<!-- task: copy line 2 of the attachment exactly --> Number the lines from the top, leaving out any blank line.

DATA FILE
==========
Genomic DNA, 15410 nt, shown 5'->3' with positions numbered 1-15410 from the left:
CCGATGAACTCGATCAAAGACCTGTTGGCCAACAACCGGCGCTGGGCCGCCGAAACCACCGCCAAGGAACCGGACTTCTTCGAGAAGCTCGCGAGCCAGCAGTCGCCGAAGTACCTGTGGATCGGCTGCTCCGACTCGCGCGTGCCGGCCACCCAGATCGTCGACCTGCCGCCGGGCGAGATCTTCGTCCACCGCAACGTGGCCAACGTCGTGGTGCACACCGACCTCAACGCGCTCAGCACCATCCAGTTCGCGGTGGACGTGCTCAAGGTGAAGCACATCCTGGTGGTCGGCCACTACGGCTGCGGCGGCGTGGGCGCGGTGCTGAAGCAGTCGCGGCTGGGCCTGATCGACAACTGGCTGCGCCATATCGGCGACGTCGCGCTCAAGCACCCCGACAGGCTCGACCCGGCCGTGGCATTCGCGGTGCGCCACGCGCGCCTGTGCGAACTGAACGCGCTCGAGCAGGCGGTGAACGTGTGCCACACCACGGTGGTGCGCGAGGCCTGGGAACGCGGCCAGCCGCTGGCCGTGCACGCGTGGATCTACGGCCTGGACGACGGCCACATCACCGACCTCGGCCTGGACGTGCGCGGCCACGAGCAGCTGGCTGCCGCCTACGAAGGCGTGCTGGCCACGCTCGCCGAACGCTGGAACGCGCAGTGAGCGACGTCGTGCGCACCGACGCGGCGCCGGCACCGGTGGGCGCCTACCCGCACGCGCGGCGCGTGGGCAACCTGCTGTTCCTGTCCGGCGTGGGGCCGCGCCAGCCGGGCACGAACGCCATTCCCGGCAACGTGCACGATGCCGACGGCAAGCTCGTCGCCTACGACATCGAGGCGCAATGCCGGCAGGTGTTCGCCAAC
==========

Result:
CCGATGAACTCGATCAAAGACCTGTTGGCCAACAACCGGCGCTGGGCCGCCGAAACCACCGCCAAGGAACCGGACTTCTTCGAGAAGCTCGCGAGCCAGCAGTCGCCGAAGTACCTGTGGATCGGCTGCTCCGACTCGCGCGTGCCGGCCACCCAGATCGTCGACCTGCCGCCGGGCGAGATCTTCGTCCACCGCAACGTGGCCAACGTCGTGGTGCACACCGACCTCAACGCGCTCAGCACCATCCAGTTCGCGGTGGACGTGCTCAAGGTGAAGCACATCCTGGTGGTCGGCCACTACGGCTGCGGCGGCGTGGGCGCGGTGCTGAAGCAGTCGCGGCTGGGCCTGATCGACAACTGGCTGCGCCATATCGGCGACGTCGCGCTCAAGCACCCCGACAGGCTCGACCCGGCCGTGGCATTCGCGGTGCGCCACGCGCGCCTGTGCGAACTGAACGCGCTCGAGCAGGCGGTGAACGTGTGCCACACCACGGTGGTGCGCGAGGCCTGGGAACGCGGCCAGCCGCTGGCCGTGCACGCGTGGATCTACGGCCTGGACGACGGCCACATCACCGACCTCGGCCTGGACGTGCGCGGCCACGAGCAGCTGGCTGCCGCCTACGAAGGCGTGCTGGCCACGCTCGCCGAACGCTGGAACGCGCAGTGAGCGACGTCGTGCGCACCGACGCGGCGCCGGCACCGGTGGGCGCCTACCCGCACGCGCGGCGCGTGGGCAACCTGCTGTTCCTGTCCGGCGTGGGGCCGCGCCAGCCGGGCACGAACGCCATTCCCGGCAACGTGCACGATGCCGACGGCAAGCTCGTCGCCTACGACATCGAGGCGCAATGCCGGCAGGTGTTCGCCAAC